What is Pulse Transfer mode in MIG Welding?
In the pulsed-arc metal transfer mode (GMAW-P), the welding current is pulsed, and argon is typically the dominant gas in the shielding gas mixture. Figure below provides a visual representation of the current behavior in this mode.
- In Position 1, a low-background current is applied, leading to the formation of a small globule on the electrode.
- In Position 2, a current pulse is on the verge of separating the globule from the electrode.
- In Position 3, the current has pulsed above the transition current density, resulting in the transfer of the droplet in the spray metal transfer mode. The spray arc also generates heat, which facilitates fusion.
- Positions 4 and 5 show the current density returning to the background level.
Advantages of the Pulsed-Arc Mode
The pulsed-arc mode offers several advantages, including:
- Option for larger electrode sizes: The pulsed-arc mode allows for the use of larger electrode sizes, providing flexibility in welding applications.
- Increased process productivity: This mode enhances process productivity due to its ability to deliver higher deposition rates and faster welding speeds.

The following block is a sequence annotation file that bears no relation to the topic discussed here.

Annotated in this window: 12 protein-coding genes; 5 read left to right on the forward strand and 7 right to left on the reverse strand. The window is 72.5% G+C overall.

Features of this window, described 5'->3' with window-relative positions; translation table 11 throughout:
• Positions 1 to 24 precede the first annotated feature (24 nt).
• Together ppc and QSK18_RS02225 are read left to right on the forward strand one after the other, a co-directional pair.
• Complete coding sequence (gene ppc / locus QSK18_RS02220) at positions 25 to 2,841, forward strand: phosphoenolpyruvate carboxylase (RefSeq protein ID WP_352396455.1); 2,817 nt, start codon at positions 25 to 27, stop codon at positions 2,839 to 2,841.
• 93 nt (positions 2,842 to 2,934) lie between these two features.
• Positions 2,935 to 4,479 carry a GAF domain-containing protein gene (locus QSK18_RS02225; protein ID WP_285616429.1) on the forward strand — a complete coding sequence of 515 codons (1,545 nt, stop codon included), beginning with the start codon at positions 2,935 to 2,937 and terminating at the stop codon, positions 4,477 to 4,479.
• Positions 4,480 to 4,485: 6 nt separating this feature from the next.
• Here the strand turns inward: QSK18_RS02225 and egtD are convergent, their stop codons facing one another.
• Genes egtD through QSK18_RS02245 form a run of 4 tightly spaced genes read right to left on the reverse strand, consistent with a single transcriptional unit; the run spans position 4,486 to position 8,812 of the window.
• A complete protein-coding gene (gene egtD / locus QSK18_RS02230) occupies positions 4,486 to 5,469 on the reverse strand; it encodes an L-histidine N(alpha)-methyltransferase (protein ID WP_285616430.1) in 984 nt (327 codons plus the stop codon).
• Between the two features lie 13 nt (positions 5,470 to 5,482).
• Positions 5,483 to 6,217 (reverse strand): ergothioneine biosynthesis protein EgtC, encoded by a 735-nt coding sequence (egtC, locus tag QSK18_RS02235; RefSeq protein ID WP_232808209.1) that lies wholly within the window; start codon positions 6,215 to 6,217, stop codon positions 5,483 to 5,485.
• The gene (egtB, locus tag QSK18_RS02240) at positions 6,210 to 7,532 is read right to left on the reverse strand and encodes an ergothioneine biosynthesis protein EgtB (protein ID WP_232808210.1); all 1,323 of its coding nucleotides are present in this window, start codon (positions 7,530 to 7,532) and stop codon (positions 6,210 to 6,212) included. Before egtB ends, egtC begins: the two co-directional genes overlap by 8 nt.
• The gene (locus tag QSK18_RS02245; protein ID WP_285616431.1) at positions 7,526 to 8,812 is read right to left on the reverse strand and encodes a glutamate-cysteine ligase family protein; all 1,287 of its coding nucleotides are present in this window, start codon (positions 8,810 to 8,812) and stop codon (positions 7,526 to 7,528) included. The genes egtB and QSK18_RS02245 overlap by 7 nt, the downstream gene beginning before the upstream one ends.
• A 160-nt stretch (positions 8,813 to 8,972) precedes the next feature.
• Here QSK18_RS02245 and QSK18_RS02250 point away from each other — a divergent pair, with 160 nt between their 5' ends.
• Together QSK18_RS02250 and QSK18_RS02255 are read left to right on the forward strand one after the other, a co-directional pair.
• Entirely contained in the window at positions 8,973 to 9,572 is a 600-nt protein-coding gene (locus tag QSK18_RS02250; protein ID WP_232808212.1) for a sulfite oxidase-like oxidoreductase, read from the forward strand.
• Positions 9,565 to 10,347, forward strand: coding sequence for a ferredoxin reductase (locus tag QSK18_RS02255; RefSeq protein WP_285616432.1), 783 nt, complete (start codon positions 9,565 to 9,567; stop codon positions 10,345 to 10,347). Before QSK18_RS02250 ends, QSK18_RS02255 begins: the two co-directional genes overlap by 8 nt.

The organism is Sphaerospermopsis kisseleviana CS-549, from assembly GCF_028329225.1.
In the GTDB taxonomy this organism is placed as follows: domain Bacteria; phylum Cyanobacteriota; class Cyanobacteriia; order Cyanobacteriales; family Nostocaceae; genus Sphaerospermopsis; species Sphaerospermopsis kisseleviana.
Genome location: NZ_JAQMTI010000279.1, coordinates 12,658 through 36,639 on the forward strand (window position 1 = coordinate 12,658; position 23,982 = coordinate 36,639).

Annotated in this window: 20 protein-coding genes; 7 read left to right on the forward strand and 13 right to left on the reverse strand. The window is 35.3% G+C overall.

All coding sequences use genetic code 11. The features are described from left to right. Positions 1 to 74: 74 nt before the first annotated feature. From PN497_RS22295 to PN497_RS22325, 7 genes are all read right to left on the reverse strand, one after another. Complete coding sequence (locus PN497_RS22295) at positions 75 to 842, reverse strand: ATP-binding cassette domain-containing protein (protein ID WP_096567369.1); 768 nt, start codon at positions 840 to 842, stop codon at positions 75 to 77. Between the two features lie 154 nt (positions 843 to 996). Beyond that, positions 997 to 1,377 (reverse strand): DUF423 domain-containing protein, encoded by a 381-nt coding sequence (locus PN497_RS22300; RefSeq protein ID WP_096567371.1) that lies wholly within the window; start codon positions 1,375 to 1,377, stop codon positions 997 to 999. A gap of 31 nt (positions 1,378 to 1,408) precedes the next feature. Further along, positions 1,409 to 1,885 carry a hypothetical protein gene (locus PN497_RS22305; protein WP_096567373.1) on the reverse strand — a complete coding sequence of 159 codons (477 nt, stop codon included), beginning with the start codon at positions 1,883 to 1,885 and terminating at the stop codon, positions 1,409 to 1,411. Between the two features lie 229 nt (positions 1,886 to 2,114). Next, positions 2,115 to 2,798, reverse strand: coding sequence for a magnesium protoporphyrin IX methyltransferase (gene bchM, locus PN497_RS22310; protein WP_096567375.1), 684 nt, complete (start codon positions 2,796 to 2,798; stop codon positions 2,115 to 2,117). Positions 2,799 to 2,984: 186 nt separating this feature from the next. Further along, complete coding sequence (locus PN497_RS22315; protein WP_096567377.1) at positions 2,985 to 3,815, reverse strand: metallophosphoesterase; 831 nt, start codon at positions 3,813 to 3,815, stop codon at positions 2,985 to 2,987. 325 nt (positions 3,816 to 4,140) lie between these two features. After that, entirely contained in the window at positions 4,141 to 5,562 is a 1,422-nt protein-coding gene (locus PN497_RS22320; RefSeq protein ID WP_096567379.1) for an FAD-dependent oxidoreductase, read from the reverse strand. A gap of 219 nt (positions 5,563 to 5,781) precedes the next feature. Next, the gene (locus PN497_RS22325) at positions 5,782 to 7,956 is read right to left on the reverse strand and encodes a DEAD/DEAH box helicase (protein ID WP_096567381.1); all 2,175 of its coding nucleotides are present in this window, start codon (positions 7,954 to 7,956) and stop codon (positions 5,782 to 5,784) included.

- Enhanced fusion with greater base metal mass: Compared to the short-circuiting mode, the pulsed-arc mode enables improved fusion by allowing for greater interaction between the electrode and the base metal, particularly in applications involving a larger base metal mass.
- Suitability for all positions: The pulsed-arc mode can be utilized in various welding positions, offering versatility in different welding scenarios.
Considerations and Equipment
It’s important to note that GMAW pulsed-arc equipment is considerably more expensive than equipment used for other arc modes.
Additionally, the proper adjustment of pulsed-arc background and peaking current amplitudes and durations is crucial, depending on the electrode alloy type and size used in conjunction with the shielding gas.
Some manufacturers provide synergic systems with inverter power sources, and certain pulsed-arc systems incorporate microprocessor controls to synchronize variables.
These systems may include factory preset program options, and adjustments to the preset parameters can be made to optimize performance for specific applications.
Buried-Arc and High-Deposition-Rate Modes
The buried-arc and high-deposition-rate modes exhibit the highest current densities among metal transfer modes. These modes can exceed 300,000 A/in.2 (465 A/mm2) of the electrode cross-sectional area.
At such densities, a 0.045 in. (1 mm) electrode feeds at approximately 1500 in./min (38 meters [m]/min). The buried-arc mode operates at a low voltage, allowing the arc to be positioned below the metal surface.
This produces a narrow, deep weld profile with a high crown or buildup. In contrast, the high-deposition-rate mode utilizes a higher voltage, resulting in a wider weld profile with reduced crown and depth.
The buried-arc and high-deposition-rate modes are typically employed in fully mechanized or automatic gas metal arc welding processes.